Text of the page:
Section 3: Ancient writers have often had trouble relating those things well for fear that they were speaking irreverently of the works of God. Calvin, while agreeing with their fear of God does not see any problems with merely reflecting what Scripture clearly states. Augustine himself states that sins are not merely of divine permission or patience, but of divine power. Those who say that God merely grants permission to people to commit sin merely are either not reading the text clearly or are cowards, afraid of the truth of Scripture. “God is very often said to blind and harden the reprobate, to turn their hearts, to incline and impel them, as I have elsewhere fully explained (Book 1 c. 18). The extent of this agency can never be explained by having recourse to prescience or permission.” There are two methods by which God acts which are depicted in scripture: First, where He takes His light away, His Spirit is withdrawn and we immediately turn from the right path. The second is where God acts through Satan by granting him limited reign over our lives to wreak havoc and lead us to sin. In both instances, God is the cause but He does not sin. “Thus when Moses relates that Simon, king of the Amorites, did not give the Israelites a passage, because the Lord “had hardened his spirit, and made his heart obstinate,” he immediately adds the purpose which God had in view—viz. that he might deliver him into their hand (Deut. 2:30). As God had resolved to destroy him, the hardening of his heart was the divine preparation for his ruin.”

Section 4: Where do we see this in Scripture? For the first method, where God reels back His guidance and lets people walk according to their own will, we see the following references:

Disaster comes upon disaster; rumor follows rumor. They seek a vision from the prophet, while the law perishes from the priest and counsel from the elders ~ Ezekiel 7:26

He pours contempt on princes
and makes them wander in trackless wastes ~ Psalm 107:40

He deprives of speech those who are trusted
and takes away the discernment of the elders. ~ Job 12:20

He takes away understanding from the chiefs of the people of the earth
and makes them wander in a trackless waste. ~ Job 12:24

O Lord, why do you make us wander from your ways
and harden our heart, so that we fear you not?
Return for the sake of your servants,
the tribes of your heritage. ~ Isaiah 63:17

And the Lord said to Moses, “When you go back to Egypt, see that you do before Pharaoh all the miracles that I have put in your power. But I will harden his heart, so that he will not let the people go. ~ Exodus 4:21

But I will harden Pharaoh’s heart, and though I multiply my signs and wonders in the land of Egypt, ~ Exodus 7:3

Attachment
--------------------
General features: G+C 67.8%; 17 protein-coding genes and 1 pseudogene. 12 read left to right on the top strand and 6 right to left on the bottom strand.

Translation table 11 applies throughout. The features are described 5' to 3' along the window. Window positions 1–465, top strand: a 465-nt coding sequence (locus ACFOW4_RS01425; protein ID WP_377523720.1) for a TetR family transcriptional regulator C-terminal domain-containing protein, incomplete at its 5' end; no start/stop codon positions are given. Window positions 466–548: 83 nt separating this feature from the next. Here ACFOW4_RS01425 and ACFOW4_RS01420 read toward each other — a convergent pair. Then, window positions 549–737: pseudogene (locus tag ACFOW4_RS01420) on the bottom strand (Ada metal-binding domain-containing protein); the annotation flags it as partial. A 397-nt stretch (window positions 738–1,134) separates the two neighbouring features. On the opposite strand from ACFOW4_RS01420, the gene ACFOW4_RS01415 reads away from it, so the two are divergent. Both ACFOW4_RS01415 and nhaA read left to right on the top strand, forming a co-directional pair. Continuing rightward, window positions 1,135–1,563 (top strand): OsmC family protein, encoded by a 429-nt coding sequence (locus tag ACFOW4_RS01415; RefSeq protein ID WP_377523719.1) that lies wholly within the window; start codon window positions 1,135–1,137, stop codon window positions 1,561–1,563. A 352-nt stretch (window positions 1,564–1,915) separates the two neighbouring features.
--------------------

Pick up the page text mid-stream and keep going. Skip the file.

Then the Lord said to Moses, “Go in to Pharaoh, for I have hardened his heart and the heart of his servants, that I may show these signs of mine among them, ~ Exodus 10:1

But I know that the king of Egypt will not let you go unless compelled by a mighty hand. ~ Exodus 3:19

It is clear from the text that God executed His judgment in these actions to bring about His will. God hardened and turned their hearts against His plans or His chosen people and left the sin to those whom He had hardened. God also turns hearts and minds to bring good things for Israel:

He will raise a signal for nations far away,
and whistle for them from the ends of the earth;
and behold, quickly, speedily they come! ~ Isaiah 5:16

In that day the Lord will whistle for the fly that is at the end of the streams of Egypt, and for the bee that is in the land of Assyria. ~ Isaiah 7:18

And I will spread my net over him, and he shall be taken in my snare. And I will bring him to Babylon, the land of the Chaldeans, yet he shall not see it, and he shall die there. ~ Ezekiel 12:13

I will spread my net over him, and he shall be taken in my snare, and I will bring him to Babylon and enter into judgment with him there for the treachery he has committed against me. ~ Ezekiel 17:20

Shall the axe boast over him who hews with it,
or the saw magnify itself against him who wields it?
As if a rod should wield him who lifts it,
or as if a staff should lift him who is not wood! ~ Isaiah 10:15

When men sin, they do so by their own hand, but the end result of that sin is owed to the hand of God alone.

Section 5: Satan is used to bring the unconverted to action when the Lord so desires it to accomplish His works. It is said repeatedly in first Samuel that an evil spirit from the Lord came upon Saul and troubled him (1 Sam 16:14; 18:10; 19:9). This cannot be the act of the Holy Spirit, but an impure spirit which acts under the will of God. Paul adds to this in 2 Thess. 2:11-12 where he states, “Therefore God sends them a strong delusion, so that they may believe what is false, in order that all may be condemned who did not believe the truth but had pleasure in unrighteousness.” There is always a wide gap between what God and Satan do, in that Satan is merely a tool of God who acts as controlled chaos to bring about the will of God; for our good and His glory. Satan, however, only has control over the lives of the unconverted whereas God reigns over both.